Tuesday, September 04, 2012

Three gleanings from Galatians 1:22

Note:  Here are some more expositional notes from last Sunday's sermon on Galatians 1:18-24 with three gleanings drawn from Galatians 1:22: 
In Galatians 1:22 Paul proceeds to note that due to this abrupt departure after a mere 15 days in Jerusalem, limited to interaction with Peter and James, he was “unknown by face unto the churches of Judaea which are in Christ.”  The polemical point again:  he had no opportunity to have the pure gospel he had received from Christ to be adulterated by the influence of anyone in Judea, because he was not there long enough to know them.
This verse has some significant peripheral teachings.  I will point to three:
First, it implies in passing the face to face fellowship that should be enjoyed in churches.  Paul did not know the churches “by face” (the KJV provides a good literal rendering of the Greek here).  Had Paul not been run out of town he would have expected to have had this kind of intimate fellowship with the brethren.  These assemblies were not anonymous gatherings, but the brethren knew each other by face and name and story.  This kind of fellowship cannot be created by getting people in the same room in three locations to watch a celebrity preacher on a screen.
Second, we have the plural “churches” again.  Paul writes to “churches of Galatia” (1:2).  Here he refers to “the churches of Judea.”  He can use in the span of a few verses the word “church” to refer to the universal body of Christ (as in v. 13) and the word “churches” to refer to visible local assemblies.  The implication:  Everyone who is in the church universal ought to be in one of the churches visible.  Notice also how Paul thinks of churches in common geographical areas as sharing a kinship.  In Acts 15 the church at Antioch will appeal to the church at Jerusalem for counsel on disputed teaching.  The implication is that churches ought to have fellowship with sister churches in close geographical proximity to them.  In our day, some stress the autonomy and independence of the local church to the exclusion of the Scriptural emphasis upon inter-related churches.  American individualism is projected onto the local church, and the Scriptural pattern is ignored.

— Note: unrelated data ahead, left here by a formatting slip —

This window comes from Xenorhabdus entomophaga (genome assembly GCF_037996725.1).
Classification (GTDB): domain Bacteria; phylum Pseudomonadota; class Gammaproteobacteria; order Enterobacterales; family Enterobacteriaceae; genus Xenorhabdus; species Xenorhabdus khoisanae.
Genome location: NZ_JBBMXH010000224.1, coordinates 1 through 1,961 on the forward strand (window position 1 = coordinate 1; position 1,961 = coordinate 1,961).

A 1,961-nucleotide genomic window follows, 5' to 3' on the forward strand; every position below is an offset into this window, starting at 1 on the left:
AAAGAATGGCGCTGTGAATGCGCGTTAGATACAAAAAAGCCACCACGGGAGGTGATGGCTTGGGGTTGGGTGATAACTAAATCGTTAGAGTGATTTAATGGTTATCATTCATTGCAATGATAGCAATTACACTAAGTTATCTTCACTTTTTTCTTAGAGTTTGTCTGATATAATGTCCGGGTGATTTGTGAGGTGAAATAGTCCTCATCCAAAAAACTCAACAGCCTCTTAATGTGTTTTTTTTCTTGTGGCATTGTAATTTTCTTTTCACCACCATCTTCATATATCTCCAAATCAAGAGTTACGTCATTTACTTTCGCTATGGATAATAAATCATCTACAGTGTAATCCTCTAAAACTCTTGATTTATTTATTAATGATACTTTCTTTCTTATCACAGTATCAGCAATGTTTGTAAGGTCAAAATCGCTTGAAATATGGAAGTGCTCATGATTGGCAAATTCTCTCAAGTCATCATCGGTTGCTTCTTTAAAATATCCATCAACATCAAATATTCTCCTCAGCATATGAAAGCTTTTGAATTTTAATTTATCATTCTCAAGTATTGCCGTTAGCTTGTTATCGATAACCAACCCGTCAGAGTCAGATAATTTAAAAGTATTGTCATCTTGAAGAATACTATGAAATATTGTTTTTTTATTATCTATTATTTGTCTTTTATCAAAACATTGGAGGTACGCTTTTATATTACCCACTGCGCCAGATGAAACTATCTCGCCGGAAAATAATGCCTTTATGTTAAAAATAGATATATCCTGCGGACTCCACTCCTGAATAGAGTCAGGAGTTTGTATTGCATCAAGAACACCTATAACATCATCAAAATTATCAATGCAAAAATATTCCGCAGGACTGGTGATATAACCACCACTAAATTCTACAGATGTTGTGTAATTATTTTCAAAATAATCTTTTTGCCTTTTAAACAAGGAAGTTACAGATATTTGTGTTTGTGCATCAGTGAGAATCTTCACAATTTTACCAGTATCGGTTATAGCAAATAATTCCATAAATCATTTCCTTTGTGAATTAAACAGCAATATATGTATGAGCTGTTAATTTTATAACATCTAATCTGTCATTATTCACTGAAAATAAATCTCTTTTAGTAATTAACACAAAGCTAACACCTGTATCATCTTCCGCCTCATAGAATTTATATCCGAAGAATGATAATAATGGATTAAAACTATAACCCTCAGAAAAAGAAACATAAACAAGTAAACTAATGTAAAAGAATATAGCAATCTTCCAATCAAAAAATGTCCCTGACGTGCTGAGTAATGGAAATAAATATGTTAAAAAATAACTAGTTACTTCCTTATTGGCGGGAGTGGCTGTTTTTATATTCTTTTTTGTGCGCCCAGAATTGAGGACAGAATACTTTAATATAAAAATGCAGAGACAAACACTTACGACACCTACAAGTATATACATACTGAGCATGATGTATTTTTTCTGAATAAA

Third, Paul notes that these churches were “in Christ.”  This is one of Paul’s favorite expressions.  Churches are in the sphere of Christ. They are enveloped by Christ.  They have union with Christ, because they are made up of individuals who are in union with Christ.

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